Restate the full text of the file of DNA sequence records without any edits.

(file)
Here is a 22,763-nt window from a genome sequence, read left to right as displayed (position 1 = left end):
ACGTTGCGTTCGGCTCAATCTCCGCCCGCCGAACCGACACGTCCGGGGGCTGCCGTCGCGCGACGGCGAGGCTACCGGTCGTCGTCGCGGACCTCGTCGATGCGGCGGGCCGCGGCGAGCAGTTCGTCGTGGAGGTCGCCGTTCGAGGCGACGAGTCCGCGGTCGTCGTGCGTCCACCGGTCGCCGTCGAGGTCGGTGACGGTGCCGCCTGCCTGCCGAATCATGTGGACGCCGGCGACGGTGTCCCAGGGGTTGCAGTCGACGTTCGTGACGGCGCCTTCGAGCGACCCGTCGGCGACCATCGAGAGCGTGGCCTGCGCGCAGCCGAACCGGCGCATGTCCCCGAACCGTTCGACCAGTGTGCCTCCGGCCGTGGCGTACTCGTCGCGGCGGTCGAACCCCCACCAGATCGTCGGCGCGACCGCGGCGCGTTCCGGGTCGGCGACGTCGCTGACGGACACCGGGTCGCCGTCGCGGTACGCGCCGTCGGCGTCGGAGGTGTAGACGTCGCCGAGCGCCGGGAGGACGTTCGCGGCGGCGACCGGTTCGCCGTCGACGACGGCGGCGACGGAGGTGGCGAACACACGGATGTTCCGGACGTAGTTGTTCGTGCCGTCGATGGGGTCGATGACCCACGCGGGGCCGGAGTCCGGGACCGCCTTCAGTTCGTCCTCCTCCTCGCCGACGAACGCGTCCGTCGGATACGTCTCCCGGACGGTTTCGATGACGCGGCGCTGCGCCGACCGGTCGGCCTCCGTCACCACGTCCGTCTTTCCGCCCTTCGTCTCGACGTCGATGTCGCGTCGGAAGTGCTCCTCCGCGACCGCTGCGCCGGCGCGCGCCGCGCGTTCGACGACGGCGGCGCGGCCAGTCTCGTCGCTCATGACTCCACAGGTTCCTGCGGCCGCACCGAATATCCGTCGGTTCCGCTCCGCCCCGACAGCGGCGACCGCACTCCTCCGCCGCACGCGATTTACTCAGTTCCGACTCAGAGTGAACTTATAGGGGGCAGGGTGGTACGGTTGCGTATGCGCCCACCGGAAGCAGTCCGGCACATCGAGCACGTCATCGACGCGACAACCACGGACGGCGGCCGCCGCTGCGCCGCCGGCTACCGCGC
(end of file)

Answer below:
Here is a 22,763-nt window from a genome sequence, read left to right as displayed (position 1 = left end):
ACGTTGCGTTCGGCTCAATCTCCGCCCGCCGAACCGACACGTCCGGGGGCTGCCGTCGCGCGACGGCGAGGCTACCGGTCGTCGTCGCGGACCTCGTCGATGCGGCGGGCCGCGGCGAGCAGTTCGTCGTGGAGGTCGCCGTTCGAGGCGACGAGTCCGCGGTCGTCGTGCGTCCACCGGTCGCCGTCGAGGTCGGTGACGGTGCCGCCTGCCTGCCGAATCATGTGGACGCCGGCGACGGTGTCCCAGGGGTTGCAGTCGACGTTCGTGACGGCGCCTTCGAGCGACCCGTCGGCGACCATCGAGAGCGTGGCCTGCGCGCAGCCGAACCGGCGCATGTCCCCGAACCGTTCGACCAGTGTGCCTCCGGCCGTGGCGTACTCGTCGCGGCGGTCGAACCCCCACCAGATCGTCGGCGCGACCGCGGCGCGTTCCGGGTCGGCGACGTCGCTGACGGACACCGGGTCGCCGTCGCGGTACGCGCCGTCGGCGTCGGAGGTGTAGACGTCGCCGAGCGCCGGGAGGACGTTCGCGGCGGCGACCGGTTCGCCGTCGACGACGGCGGCGACGGAGGTGGCGAACACACGGATGTTCCGGACGTAGTTGTTCGTGCCGTCGATGGGGTCGATGACCCACGCGGGGCCGGAGTCCGGGACCGCCTTCAGTTCGTCCTCCTCCTCGCCGACGAACGCGTCCGTCGGATACGTCTCCCGGACGGTTTCGATGACGCGGCGCTGCGCCGACCGGTCGGCCTCCGTCACCACGTCCGTCTTTCCGCCCTTCGTCTCGACGTCGATGTCGCGTCGGAAGTGCTCCTCCGCGACCGCTGCGCCGGCGCGCGCCGCGCGTTCGACGACGGCGGCGCGGCCAGTCTCGTCGCTCATGACTCCACAGGTTCCTGCGGCCGCACCGAATATCCGTCGGTTCCGCTCCGCCCCGACAGCGGCGACCGCACTCCTCCGCCGCACGCGATTTACTCAGTTCCGACTCAGAGTGAACTTATAGGGGGCAGGGTGGTACGGTTGCGTATGCGCCCACCGGAAGCAGTCCGGCACATCGAGCACGTCATCGACGCGACAACCACGGACGGCGGCCGCCGCTGCGCCGCCGGCTACCGCGC